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I have to write a wireframe 3D renderer in a big WPF app that does many things But WPF has no native ability to do this.

Some people use "3D Tools for WPF" by Microsoft, specifically its ScreenSpaceLines3D class. But on the web there are complaints about slow performance and various bugs with that class, and the class library doesn't seem to have been maintained since 2007!

Others have suggested the LinesVisual3D class from the Helix 3D toolkit, but apparently that's buggy, too ( http://helixtoolkit.codeplex.com/workitem/9957 )

Charles Petzold has a 3D library - does anyone know it's reasonably robust?

So do I have any good options here? For example, is there a good way to do OpenGL3D in a WPF window? Are there other good WPF libraries that can do this reliably?

Thanks in advance.

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Did you have a look at [ogre3d.org/tikiwiki/tiki-index.php?page=Mogre+and+WPF](MOGRE)? –  Jens H Oct 29 '12 at 16:23
    
If it's in a book, Petzold's stuff tends to be designed more for readability than performance. Still, if it doesn't take much work to implement, it might be worth a try. –  Joe Plante Oct 29 '12 at 19:34
    
It's an awkward trade-off - the WPF 3D is not fully baked, and the lack of point/line support is very sad. But WPF 3D integrates very well with the rest of your WPF app, you can use many of the same patterns, and you stay in one 'world', at least. The Helix 3D Toolkit is highly recommended if you are using WPF 3D. –  Govert Oct 29 '12 at 20:09

2 Answers 2

up vote 2 down vote accepted
+50

Check out SlimDX. XNA and Managed DirectX etc.. are deprecated or old. Possibly also check SharpDX i haven't checked it in a while. We use SlimDX for DirectX in .NET and it is good. What you are probably looking at doing is using SlimDX to render on a D3DImage for WPF interop. Another possible option is using a hosted WinForms control and using the handle of that to interop with DirectX with SlimDX which might be faster, but you lose some easier interop with WPF's rendering engine etc. If you use the D3DImage it becomes an ImageBrush that you can set as the background of anything and you do not have to worry about airspace issues etc.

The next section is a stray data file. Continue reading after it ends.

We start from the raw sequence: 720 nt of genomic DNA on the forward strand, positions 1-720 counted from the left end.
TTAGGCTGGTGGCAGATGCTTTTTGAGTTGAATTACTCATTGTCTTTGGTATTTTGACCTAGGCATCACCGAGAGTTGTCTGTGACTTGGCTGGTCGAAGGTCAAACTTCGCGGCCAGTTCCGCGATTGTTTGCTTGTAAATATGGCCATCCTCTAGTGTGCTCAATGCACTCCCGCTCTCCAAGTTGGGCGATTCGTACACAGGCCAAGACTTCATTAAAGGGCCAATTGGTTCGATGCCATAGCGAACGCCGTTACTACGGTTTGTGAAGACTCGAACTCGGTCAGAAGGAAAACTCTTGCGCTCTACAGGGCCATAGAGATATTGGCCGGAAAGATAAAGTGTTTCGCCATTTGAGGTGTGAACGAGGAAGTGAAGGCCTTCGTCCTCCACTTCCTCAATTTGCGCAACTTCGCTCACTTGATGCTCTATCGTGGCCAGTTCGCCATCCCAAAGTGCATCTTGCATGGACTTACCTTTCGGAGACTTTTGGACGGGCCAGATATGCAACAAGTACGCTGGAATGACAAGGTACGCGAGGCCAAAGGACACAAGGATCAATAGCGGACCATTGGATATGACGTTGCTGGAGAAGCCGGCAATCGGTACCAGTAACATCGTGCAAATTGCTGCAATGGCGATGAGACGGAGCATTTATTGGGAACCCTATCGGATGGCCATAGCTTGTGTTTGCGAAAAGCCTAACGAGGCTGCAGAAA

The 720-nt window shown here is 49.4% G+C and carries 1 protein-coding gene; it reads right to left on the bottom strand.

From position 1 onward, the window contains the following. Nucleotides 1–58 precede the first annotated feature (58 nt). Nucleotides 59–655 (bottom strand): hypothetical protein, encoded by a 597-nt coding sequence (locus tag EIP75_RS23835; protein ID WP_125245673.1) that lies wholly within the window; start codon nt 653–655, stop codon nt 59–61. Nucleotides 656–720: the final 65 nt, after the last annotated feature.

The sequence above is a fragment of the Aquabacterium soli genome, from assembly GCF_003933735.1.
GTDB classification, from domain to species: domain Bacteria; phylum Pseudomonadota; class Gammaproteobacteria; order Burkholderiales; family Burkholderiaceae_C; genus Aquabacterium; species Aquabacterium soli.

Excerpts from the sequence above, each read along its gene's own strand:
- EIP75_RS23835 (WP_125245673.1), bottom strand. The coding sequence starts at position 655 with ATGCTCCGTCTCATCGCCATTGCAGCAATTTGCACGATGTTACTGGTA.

Edit: oh yeah, for some reason SlimDX doesn't have their samples in the download anymore, but their source code has the samples if you download it.

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This looks like SlimDX has potential - I need to understand whether I can utilise WPF's viewspace and built-in transforms, or whether it's more like a separate app running in some sort of WPF window –  user316117 Oct 30 '12 at 17:44
    
I believe if you use D3DImage you can "transform" it as you would a flat bitmap image. For example, you could skew it to one side. However, you do have the full power of DirectX to do 3D transform matrices, etc. We are doing this for example to rotate 3d models and do lighting etc. To clarify, you can use DirectX to create a 3D perspective, but that becomes like a picture once it is in WPF. You could scale it or transform it, but it won't be like rotating the models inside the scene, to do that you would have to do it using DirectX through SlimDX which is possible –  Alan Oct 30 '12 at 18:06
    
Be sure to look up airspace restrictions and DirectX, Win32, and WPF interop. It has some ramifications here relating to your choices to interop through the D3DImage class in WPF. It isn't as bad as it sounds... but basically user input can't be nested on top each other through different technologies. If you have mouse clicks, one of the technologies will be like a black hole that catches the input for that region of the screen. For me, this is ok because I can always handle the input in that technology. (WinForms). D3DImage will allow it to integrating with WPF, with some performance hit. –  Alan Oct 30 '12 at 18:11
    
Also, as you may have noticed, WPF is a retained graphics system, and it is not good at rendering thousands of objects that are changing frequently. For example, we have to render line graphs consisting of thousands or millions of points that are changing many times a second. For this, GDI would be better than WPF, but DirectX was best for us. –  Alan Oct 30 '12 at 18:16

This page seems to have information about using OpenGL. Microsoft also mentions using Direct3d and XNA. XNA is pretty easy to use, and if you know OpenGL already, you probably won't have much problem learning Direct3d. I admit though that when I learned Direct3d, the material on it weren't as good as OpenGL material.

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Yes, but my question on OpenGL was how easy is it to integrate with my existing WPF codebase? Could you please comment on that aspect of the problem? –  user316117 Oct 30 '12 at 17:31

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